The Laughter of Children

Today is a Sunday, and tradition tells us it is the Lord's day of rest.

But in the land of exile, this hardly comes as one, with domestic and community obligations that sometimes come intertwined. Time warper is what we become most of the time. We bend time. We cheat time and its unruly ability to run our lives.

I think of the days of our separation as family now, of about eight plus years, with only something like two times max of visiting them once a year for reasons that are obvious: it was economically exacting, these days of visitation. It meant, among others, maxing out your credit card. Okey, cards, and then upon coming back to the land of your exile, you try to cheat meals and other needed purchases so you can pay the minimum amount the banks require or else they report you to the credit bureau and then your credit score will go down the drain.

For this is how we live our life over here, in the America of our dreams.

The Ilokano saying goes: 'We do not pick dollars from trees.'

That one means exasperation, sending a text message that says we live here from paycheck to paycheck, if not on deficit. Those who wallow in wealth, well, they wallow in wealth, and they are swallows that do not make an American summer.

Today's Sunday is the second of Easter, and soon, I will celebrate a decade of staying in my adoptive land. I have metamorphosed into another citizen of another land. Today's Sunday too, three children, classmates of my youngest daughter, came to draw up a plan for their year-end project about some grand design for a grand dream. And they had those whiteboard to boot, with those fancy markers of all colors.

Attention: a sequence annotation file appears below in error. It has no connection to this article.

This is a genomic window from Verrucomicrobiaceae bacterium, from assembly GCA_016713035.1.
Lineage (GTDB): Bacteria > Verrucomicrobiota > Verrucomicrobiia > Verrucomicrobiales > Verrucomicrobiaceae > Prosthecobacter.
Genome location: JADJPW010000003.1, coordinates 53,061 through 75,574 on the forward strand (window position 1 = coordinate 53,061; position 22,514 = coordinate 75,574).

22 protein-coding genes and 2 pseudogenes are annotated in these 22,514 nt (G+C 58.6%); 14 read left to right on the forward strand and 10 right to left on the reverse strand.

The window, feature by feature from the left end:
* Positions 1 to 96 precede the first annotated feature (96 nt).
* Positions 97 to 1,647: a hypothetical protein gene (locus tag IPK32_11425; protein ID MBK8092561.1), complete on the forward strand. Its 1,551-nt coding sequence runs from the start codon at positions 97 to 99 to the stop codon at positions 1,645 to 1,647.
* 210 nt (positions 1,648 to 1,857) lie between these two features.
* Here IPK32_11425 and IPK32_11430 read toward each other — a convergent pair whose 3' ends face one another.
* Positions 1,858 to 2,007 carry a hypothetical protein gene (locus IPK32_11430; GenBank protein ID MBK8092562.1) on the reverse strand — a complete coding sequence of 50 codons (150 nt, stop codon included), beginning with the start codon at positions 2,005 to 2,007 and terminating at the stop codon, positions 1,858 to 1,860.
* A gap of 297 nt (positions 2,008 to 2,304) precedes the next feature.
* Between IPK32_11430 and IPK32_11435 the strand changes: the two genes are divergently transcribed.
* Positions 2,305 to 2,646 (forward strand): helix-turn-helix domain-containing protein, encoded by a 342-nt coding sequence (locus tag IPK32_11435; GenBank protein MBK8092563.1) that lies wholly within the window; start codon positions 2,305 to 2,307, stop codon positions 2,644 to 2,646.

Two nights ago, another classmate, the BFF of that youngest, stayed put so she would get to understand how probability works. The missus knows her stuff, degreed in that art, and patiently, she told them about those marbles in several colors and figuring what chance one gets color X, or color Y given some variables.

Today, our house is filled with laughter. My youngest daughter, an 11 year-old ex-fearful girl is laughing hard, so hard because finally, finally, after almost two years of figuring it out how to live her young American and immigrant life, she has come home to laugh, and laugh the hardest.

It is a repeat of our humble home in the Philippines, with classmates of children spending time in our humble home, sometimes days and days on end, with the missus worried about how to make the grocery supplies last longer.

Ah, I tell her. I better spend for them in my house than spending gas money to look for them all over.

Feed them, I say.

Hon, HI/
April 7, 2013

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